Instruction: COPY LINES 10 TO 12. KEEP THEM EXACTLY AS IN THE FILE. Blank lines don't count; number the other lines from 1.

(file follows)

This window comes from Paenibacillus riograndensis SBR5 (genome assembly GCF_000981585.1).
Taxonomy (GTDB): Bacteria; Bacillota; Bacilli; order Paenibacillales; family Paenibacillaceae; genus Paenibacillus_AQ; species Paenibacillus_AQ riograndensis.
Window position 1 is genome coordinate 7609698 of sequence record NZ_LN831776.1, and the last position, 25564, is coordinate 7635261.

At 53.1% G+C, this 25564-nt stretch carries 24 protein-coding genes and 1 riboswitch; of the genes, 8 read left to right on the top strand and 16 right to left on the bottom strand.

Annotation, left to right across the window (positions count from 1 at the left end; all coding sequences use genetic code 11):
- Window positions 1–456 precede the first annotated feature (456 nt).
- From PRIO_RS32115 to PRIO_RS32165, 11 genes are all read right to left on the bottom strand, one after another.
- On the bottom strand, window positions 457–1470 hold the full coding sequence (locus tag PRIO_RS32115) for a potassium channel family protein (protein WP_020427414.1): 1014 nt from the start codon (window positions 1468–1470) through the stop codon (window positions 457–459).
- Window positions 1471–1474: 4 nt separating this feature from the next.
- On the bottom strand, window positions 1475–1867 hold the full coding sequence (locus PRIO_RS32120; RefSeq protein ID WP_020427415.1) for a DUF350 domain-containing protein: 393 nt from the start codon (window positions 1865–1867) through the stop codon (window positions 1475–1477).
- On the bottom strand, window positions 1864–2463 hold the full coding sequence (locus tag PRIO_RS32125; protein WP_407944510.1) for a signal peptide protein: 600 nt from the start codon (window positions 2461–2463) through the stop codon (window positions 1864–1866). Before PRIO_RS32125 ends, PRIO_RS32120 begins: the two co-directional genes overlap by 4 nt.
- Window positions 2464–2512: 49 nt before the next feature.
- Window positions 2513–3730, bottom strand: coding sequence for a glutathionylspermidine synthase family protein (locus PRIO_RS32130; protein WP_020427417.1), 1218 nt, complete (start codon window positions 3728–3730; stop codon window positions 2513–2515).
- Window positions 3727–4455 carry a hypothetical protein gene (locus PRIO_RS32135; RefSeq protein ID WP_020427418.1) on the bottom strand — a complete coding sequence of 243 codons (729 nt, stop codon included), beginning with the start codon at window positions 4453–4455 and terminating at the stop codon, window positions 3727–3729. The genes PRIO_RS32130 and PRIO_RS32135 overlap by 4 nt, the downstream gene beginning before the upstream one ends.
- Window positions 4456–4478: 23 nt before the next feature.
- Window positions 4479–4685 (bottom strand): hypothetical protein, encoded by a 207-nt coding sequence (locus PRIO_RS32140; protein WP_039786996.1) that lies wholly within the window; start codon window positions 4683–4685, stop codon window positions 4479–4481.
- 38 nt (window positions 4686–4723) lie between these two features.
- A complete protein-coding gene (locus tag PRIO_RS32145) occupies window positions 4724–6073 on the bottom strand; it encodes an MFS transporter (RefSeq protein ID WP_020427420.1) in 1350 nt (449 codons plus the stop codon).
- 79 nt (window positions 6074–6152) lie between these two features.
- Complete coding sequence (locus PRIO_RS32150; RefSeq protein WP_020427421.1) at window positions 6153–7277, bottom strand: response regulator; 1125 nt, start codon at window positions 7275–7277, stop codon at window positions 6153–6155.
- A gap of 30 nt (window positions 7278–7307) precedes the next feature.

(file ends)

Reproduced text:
- On the bottom strand, window positions 1475–1867 hold the full coding sequence (locus PRIO_RS32120; RefSeq protein ID WP_020427415.1) for a DUF350 domain-containing protein: 393 nt from the start codon (window positions 1865–1867) through the stop codon (window positions 1475–1477).
- On the bottom strand, window positions 1864–2463 hold the full coding sequence (locus tag PRIO_RS32125; protein WP_407944510.1) for a signal peptide protein: 600 nt from the start codon (window positions 2461–2463) through the stop codon (window positions 1864–1866). Before PRIO_RS32125 ends, PRIO_RS32120 begins: the two co-directional genes overlap by 4 nt.
- Window positions 2464–2512: 49 nt before the next feature.